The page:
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I have used a battery powered electric fence controller to keep the River Otters off my low floating dock. Works very well. Good to keep other creatures off too. I have a small solar panel keeping the 12 vac battery charged.

Having tested it myself I can say it is rather effective, doesn’t hurt you but damn uncomfortable when it zaps you. 

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4 hours ago, Broken said:

That could take a while, no internet until Indo or Timor. I am sure some one has done this before.

From  spelling bee to word association, this word follows another in common vernacular "off"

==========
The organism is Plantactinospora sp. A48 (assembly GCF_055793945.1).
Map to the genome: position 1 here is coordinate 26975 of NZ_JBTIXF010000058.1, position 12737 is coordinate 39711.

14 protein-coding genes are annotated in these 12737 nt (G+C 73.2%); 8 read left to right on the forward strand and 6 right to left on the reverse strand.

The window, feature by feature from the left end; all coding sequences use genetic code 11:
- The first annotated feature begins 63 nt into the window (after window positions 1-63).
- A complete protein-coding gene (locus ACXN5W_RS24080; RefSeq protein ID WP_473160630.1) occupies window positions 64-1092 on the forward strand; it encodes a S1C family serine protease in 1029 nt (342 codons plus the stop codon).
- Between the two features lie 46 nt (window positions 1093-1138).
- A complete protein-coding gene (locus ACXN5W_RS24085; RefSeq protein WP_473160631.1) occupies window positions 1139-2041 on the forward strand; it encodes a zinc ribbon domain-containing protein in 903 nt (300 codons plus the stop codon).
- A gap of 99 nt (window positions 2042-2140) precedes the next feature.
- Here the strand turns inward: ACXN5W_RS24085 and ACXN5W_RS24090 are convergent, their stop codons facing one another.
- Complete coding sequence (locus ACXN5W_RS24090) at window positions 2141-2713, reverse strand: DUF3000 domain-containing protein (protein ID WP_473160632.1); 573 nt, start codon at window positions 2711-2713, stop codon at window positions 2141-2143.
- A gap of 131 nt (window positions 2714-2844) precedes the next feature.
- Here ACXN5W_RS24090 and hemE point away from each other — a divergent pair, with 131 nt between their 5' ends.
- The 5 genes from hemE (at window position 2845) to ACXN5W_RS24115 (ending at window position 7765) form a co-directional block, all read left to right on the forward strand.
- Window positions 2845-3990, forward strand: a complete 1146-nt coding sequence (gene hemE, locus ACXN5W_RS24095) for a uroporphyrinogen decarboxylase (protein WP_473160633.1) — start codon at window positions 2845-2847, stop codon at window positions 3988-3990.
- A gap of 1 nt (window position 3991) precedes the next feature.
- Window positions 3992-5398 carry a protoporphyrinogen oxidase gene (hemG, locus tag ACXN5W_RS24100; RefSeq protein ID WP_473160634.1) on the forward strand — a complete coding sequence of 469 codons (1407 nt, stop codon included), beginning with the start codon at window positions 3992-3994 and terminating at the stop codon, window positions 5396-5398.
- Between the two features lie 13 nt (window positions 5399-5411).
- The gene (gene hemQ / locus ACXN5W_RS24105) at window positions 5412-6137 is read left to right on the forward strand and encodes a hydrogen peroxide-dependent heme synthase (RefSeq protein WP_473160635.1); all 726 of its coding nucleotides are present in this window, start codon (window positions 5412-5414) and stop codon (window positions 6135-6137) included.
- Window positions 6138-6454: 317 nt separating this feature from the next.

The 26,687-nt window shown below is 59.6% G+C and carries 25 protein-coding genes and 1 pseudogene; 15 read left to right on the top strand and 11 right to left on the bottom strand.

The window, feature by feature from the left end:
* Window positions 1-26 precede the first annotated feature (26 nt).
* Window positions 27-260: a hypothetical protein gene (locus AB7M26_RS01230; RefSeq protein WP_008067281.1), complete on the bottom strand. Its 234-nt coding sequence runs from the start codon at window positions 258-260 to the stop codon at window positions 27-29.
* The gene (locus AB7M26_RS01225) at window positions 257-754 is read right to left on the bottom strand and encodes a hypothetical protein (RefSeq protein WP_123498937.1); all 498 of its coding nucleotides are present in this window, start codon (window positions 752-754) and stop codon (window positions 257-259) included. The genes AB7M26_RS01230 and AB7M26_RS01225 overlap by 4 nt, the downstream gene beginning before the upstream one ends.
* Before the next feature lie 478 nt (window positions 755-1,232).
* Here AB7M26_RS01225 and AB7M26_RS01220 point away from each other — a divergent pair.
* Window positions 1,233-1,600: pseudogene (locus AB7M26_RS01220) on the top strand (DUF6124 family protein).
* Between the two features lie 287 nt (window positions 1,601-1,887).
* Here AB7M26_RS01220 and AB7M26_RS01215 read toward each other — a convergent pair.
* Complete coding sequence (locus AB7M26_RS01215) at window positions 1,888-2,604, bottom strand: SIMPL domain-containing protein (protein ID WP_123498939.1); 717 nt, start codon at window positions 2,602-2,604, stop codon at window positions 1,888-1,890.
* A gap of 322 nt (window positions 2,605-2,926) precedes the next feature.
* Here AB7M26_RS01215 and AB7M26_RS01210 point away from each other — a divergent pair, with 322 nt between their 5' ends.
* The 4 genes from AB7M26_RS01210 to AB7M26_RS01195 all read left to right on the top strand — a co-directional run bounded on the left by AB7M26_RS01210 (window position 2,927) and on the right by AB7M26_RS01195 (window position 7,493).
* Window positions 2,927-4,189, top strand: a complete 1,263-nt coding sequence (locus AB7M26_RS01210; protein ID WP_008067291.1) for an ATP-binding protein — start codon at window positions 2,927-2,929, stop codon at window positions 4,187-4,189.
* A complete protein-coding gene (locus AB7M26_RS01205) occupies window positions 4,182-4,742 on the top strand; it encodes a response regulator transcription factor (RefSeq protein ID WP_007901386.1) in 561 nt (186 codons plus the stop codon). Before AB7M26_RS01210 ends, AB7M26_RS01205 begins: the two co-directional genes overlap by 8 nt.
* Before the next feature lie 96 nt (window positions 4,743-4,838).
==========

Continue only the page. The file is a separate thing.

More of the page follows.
Well actually no Broken none of us has done this before.

Mostly because we don't know what "this" is.

Maybe you should broaden the perimeter via depth charges and mines?

Is that the sort of thing your looking for?

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Why ? 

PNG would have to be one of the most dangerous places you could possibly visit. It's right up there with Senegal.  These days the raskols are armed with Uzis and Kalashnikovs.

 

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14 hours ago, kimbottles said:

I have used a battery powered electric fence controller to keep the River Otters off my low floating dock. Works very well. Good to keep other creatures off too. I have a small solar panel keeping the 12 vac battery charged.

Having tested it myself I can say it is rather effective, doesn’t hurt you but damn uncomfortable when it zaps you.